We may be in the middle of a recession, but a new survey* has revealed that us Brits are as self-serving as ever, with one in ten admitting to becoming more selfish since the downturn first bit five years ago.
The study found that almost one in five Brits are more concerned with looking after number one when it comes to their eating habits in particular. Nearly a quarter of those surveyed confessed to never sharing food with friends or family members, with more than a third blaming this on ever-soaring food prices.
Those aged 18-24 were found to be the worst culprits when it comes to putting themselves first – one in ten admitted to always nabbing the larger piece when sharing food, with a small percentage even going to extreme lengths such as eating in private to avoid sharing in the first place.
Nevertheless, Fudges, who commissioned the research exposing the selfish traits of modern Britain, is backing the camp of Brits who remain steadfast in their generosity, and claim to still share food at least once a week despite the tightening grip of the recession. The Dorset-based biscuit makers is launching a campaign designed to encourage even the most miserable amongst us to spend more time with friends and family by breaking a biccie. This is kicking off with the launch of a limited-edition biscuit ‘sharing tin’ later this year.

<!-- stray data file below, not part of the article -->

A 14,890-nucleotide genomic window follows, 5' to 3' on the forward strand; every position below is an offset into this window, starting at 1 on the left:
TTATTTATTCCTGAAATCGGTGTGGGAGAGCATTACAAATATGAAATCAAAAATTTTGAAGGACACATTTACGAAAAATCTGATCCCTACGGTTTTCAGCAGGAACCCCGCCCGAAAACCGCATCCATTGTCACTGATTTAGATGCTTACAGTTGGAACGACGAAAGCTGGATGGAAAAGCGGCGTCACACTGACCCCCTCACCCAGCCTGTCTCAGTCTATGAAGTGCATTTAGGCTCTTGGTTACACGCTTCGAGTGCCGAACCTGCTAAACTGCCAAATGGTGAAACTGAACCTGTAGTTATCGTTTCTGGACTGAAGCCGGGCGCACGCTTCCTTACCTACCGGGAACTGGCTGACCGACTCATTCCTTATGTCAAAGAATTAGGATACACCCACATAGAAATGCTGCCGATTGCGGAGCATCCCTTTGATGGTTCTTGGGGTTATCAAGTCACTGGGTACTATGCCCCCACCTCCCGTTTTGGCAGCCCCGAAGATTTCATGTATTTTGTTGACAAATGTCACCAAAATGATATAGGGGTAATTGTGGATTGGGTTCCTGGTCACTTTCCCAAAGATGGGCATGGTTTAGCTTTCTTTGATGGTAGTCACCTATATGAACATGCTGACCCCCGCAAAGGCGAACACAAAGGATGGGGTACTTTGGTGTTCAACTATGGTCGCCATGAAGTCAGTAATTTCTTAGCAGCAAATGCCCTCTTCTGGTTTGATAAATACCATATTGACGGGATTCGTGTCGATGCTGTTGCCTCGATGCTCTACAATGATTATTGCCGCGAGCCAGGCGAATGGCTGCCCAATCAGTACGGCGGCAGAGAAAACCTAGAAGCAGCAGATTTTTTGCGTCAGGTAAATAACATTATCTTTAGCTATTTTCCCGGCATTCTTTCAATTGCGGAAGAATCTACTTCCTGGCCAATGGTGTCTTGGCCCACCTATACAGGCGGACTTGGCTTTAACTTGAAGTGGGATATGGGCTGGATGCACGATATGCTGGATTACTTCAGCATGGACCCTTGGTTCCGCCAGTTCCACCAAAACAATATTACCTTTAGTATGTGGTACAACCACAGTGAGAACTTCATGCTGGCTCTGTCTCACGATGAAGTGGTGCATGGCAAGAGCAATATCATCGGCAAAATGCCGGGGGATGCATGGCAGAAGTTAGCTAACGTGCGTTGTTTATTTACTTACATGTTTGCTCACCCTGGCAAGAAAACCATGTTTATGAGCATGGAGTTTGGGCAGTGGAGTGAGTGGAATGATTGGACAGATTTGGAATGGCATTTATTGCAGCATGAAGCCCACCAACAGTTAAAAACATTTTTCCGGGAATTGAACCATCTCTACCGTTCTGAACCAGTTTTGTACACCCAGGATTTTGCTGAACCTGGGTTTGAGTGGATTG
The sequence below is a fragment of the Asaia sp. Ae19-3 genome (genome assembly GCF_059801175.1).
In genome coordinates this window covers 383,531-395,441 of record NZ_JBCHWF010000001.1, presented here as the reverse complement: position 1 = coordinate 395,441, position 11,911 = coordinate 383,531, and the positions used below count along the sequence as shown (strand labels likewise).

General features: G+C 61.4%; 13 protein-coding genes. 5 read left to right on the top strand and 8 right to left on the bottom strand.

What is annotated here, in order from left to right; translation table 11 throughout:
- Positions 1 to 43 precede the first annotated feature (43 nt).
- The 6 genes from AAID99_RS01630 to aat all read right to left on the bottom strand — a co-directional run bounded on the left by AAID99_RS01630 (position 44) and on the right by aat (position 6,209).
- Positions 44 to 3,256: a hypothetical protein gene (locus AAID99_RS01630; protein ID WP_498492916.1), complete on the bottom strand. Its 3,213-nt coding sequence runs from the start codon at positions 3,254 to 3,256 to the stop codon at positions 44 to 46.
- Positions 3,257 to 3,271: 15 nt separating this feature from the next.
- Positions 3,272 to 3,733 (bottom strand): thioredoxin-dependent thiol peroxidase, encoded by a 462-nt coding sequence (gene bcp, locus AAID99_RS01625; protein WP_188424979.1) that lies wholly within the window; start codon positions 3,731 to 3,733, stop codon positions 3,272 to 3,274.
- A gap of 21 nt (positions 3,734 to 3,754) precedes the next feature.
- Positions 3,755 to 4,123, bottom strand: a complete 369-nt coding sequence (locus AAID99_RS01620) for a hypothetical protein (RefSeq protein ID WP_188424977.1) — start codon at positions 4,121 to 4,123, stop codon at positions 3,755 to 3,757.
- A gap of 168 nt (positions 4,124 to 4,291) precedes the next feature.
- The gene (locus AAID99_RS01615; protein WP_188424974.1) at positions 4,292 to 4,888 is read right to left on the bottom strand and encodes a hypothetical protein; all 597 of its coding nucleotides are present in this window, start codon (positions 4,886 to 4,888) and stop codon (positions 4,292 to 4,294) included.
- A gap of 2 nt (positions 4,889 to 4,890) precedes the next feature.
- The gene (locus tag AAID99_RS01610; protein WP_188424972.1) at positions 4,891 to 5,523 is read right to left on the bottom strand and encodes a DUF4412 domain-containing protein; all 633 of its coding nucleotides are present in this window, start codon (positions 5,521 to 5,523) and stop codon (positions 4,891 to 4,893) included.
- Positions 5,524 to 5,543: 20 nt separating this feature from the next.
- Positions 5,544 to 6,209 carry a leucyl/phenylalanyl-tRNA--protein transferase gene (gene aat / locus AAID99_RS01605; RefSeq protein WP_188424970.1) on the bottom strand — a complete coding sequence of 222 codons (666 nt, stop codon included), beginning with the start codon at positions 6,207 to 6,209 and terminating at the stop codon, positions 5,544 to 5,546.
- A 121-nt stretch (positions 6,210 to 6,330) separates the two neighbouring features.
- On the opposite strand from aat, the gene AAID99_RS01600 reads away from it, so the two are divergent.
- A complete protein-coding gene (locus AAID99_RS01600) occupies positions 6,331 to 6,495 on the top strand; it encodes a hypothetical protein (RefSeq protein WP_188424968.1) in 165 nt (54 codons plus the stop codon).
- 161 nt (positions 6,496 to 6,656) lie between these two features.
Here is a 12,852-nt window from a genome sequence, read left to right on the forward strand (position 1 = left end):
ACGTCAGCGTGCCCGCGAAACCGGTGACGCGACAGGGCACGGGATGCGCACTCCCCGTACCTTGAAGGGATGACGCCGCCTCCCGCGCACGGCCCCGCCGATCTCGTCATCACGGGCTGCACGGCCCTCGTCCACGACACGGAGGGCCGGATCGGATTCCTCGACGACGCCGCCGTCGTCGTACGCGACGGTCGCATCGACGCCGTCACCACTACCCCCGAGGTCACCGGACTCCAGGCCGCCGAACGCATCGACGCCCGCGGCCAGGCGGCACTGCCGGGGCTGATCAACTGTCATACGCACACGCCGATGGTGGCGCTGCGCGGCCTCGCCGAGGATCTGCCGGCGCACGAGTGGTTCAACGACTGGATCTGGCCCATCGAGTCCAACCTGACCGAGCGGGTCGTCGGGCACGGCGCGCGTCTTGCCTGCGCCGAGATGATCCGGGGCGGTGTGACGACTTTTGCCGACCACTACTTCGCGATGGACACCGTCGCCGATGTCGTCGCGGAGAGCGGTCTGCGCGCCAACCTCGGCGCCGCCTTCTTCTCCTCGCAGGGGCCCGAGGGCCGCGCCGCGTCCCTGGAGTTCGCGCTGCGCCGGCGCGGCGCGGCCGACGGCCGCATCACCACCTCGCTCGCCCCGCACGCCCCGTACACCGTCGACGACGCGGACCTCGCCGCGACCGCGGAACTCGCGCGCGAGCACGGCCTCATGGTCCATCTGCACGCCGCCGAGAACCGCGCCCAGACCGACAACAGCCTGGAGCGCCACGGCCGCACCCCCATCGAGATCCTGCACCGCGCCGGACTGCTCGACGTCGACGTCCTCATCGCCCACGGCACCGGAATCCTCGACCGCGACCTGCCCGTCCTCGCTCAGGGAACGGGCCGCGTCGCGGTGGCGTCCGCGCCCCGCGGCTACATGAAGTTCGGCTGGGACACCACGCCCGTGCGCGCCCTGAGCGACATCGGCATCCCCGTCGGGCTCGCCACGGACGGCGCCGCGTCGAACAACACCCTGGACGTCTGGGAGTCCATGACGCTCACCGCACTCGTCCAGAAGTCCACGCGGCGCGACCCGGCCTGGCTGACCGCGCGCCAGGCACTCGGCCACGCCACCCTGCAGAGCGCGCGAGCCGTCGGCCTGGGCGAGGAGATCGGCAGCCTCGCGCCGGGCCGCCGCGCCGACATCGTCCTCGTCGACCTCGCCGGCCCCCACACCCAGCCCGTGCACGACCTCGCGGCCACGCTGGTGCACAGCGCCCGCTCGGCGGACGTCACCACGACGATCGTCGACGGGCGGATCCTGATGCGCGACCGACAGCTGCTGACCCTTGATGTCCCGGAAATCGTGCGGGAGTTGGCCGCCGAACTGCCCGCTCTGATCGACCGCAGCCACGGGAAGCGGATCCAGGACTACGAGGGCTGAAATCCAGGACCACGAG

“I always think of Britain as a nation of sharers so it’s surprising to think that the reality is we’re just getting more selfish. The tradition of ‘breaking bread’ goes back thousands of years and is a way of expressing how the simple act of sharing food brings people together. Our campaign is designed to remind Britain to do just that… but, of course, with a biscuit,” said Steve Fudge, Managing Director of Fudges.
Pitting the nation against one another, the survey found that people in Wales are the least generous with their food, with one in three revealing that they never share a meal with friends or family either in or out of the home. Conversely, those in London and Northern Ireland are the nation’s biggest sharers, with more than two thirds sharing food at least once a week.
Meanwhile, while women did emerge as the more generous of the sexes, one in four confessed to feeling angry when people assume they can take things off their plate, compared to just one in three men.
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*Research commissioned on behalf of Fudges by OnePoll (March 2012) 2,000 UK adults
Notes to editors:
• Fudges was founded by Percy Fudge in 1926 and the family has worked hard to preserve his legacy, adapting his award-winning savoury and sweet biscuits, delicious luxury cakes and indulgent treats to suit today’s discerning tastes.
• Fudges’ range of sweet and savoury biscuits, cakes and flatbreads is available from most major supermarkets, delis and farm shops.
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Nicole Kennedy/Jenny Choules
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